We've updated our Privacy Policy to make it clearer how we use your personal data. We use cookies to provide you with a better experience. You can read our Cookie Policy here.


The Genetic Architecture of Penicillin Allergy

The Genetic Architecture of Penicillin Allergy content piece image
Listen with
Register for free to listen to this article
Thank you. Listen to this article using the player above.

Want to listen to this article for FREE?

Complete the form below to unlock access to ALL audio articles.

Read time: 1 minute

Researchers announce the first robust evidence for the role of the major histocompatibility complex gene HLA-B in penicillin allergy. To identify genetic risk factors for penicillin allergy, the international team of researchers harnessed self-reported data and the electronic health records of more than 600,000 people, as well as replicating their findings in two independent research cohorts involving more than 1 million individuals. Kristi Krebs, PhD, of the University of Tartu in Estonia, presented the results of the study at the American Society of Human Genetics 2020 Virtual Meeting.

Penicillin is a life-saving antibiotic but also the most common cause of drug allergy, with manifestations ranging from temporary skin reactions to life-threatening systemic syndromes. However, the role of genetic factors influencing the susceptibility to penicillin allergy remains largely unknown.

Dr. Krebs and her colleagues collected data from the electronic health records of more than 600,000 people of European ancestry from the UK, Estonian, and Vanderbilt University Medical Center’s BioVU biobanks. They conducted a genome-wide association study in all three cohorts and the results were further meta-analyzed.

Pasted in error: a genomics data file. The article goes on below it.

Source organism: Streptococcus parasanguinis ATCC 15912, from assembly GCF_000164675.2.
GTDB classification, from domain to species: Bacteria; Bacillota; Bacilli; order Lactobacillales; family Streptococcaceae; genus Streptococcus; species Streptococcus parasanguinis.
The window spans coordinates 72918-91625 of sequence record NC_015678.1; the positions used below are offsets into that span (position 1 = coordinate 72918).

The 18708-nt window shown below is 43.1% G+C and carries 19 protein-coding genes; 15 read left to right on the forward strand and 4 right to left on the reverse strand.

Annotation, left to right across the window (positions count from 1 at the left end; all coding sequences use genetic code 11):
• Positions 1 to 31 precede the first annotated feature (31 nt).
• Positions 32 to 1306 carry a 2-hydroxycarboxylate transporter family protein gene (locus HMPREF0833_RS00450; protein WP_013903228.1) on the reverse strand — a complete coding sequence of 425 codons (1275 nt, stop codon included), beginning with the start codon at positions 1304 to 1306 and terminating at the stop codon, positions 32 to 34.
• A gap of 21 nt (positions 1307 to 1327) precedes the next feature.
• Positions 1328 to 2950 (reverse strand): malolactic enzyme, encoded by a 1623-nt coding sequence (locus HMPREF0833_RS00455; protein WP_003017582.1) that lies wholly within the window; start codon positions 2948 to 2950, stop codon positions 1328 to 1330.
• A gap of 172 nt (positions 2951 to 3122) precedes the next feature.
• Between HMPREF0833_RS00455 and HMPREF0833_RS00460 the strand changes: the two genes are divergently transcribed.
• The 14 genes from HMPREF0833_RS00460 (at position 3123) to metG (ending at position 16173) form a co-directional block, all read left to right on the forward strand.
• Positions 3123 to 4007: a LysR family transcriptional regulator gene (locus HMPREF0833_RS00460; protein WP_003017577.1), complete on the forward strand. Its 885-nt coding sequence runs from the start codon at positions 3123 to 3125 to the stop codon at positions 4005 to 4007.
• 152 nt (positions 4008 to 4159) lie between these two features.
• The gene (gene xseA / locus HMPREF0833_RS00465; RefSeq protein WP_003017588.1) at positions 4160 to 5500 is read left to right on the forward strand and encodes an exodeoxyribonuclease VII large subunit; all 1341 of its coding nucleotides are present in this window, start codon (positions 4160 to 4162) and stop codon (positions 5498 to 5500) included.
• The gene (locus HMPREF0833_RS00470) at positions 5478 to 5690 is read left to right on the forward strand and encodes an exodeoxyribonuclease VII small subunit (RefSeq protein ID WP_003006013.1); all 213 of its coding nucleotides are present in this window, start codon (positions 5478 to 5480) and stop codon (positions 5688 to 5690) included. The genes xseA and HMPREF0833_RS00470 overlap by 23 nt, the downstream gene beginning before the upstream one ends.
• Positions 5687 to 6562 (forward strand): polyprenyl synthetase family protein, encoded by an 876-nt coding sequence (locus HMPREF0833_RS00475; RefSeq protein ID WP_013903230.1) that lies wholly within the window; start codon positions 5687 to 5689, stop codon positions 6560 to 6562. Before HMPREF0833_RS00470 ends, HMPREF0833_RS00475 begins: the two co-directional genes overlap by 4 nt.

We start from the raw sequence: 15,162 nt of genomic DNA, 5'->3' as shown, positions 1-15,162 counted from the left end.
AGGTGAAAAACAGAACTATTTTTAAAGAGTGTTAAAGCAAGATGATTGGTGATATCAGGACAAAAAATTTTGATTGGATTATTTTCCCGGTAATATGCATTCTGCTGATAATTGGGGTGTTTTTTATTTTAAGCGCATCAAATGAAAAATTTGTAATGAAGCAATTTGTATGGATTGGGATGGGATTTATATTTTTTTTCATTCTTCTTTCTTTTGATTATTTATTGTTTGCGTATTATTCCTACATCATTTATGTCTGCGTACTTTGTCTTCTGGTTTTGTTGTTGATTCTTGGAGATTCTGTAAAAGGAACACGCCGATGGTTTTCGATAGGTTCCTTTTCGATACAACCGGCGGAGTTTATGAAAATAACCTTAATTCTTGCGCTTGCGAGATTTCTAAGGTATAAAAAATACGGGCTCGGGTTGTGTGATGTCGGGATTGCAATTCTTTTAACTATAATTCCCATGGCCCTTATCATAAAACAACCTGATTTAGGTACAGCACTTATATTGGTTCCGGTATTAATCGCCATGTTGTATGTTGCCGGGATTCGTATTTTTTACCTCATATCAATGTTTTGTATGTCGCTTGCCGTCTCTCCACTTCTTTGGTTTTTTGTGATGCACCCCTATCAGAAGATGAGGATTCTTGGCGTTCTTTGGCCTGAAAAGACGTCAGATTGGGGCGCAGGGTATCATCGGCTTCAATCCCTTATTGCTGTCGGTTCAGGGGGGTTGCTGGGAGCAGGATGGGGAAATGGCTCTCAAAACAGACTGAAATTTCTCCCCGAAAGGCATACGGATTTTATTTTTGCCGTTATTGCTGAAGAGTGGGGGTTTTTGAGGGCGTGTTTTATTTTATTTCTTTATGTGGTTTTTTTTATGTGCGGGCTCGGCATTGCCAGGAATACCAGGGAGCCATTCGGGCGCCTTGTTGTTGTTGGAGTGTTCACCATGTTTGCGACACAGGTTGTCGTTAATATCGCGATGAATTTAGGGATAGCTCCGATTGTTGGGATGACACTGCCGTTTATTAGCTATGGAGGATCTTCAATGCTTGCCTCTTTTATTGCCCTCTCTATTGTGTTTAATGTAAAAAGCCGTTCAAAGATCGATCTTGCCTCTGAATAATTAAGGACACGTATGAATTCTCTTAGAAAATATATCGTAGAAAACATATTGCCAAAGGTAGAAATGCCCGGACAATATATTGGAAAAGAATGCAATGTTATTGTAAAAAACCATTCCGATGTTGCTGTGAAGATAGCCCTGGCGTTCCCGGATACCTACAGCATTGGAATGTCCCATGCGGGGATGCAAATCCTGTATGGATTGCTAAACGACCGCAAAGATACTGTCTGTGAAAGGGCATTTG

The analyses revealed a significant signal coming from the human leukocyte antigen (HLA) region on chromosome 6. HLA is the human version of the major histocompatibility complex (MHC), a gene group that occurs in many species. This gene group is involved in the immune system’s ability to distinguish the body’s own proteins from proteins made by foreign invaders, such as viruses and bacteria.

Fine-mapping of the association narrowed the signal down to a specific version of the HLA-B gene, an allele called HLA-B*55:01 with an average frequency of 2% in the European population.

“Overall, carriers of this allele were found to have a 33 percent higher relative odds of penicillin allergy,” says Dr. Krebs.

As a final step, the researchers performed a replication of the association between this allele and penicillin allergy in two independent research cohorts totaling more than 1 million individuals. Again, they detected a robust association between self-reported penicillin allergy and the HLA-B*55:01 allele.

Dr. Krebs says that more research is needed to determine the precise immune processes involved in penicillin allergy and to gain more clinically actionable insights into genetic risk factors underlying hypersensitivity reactions to the drug.

“This discovered association between the HLA-B*55:01 allele and penicillin allergy would need further in-depth research on the specific types of penicillin-induced hypersensitivity reactions,” says Dr. Krebs.

“Studying both severe and milder types of hypersensitivity reactions could help reveal the mechanism behind the role of the HLA-B*55:01 allele in this condition and to determine the precise underlying immune processes.”

This study illustrates the power of biobanks linked with electronic health records by demonstrating that leveraging data from large-scale cohorts, we have the necessary means for research on penicillin allergy and for also other adverse drug reactions in the future.

This article has been republished from the following materials. Note: material may have been edited for length and content. For further information, please contact the cited source.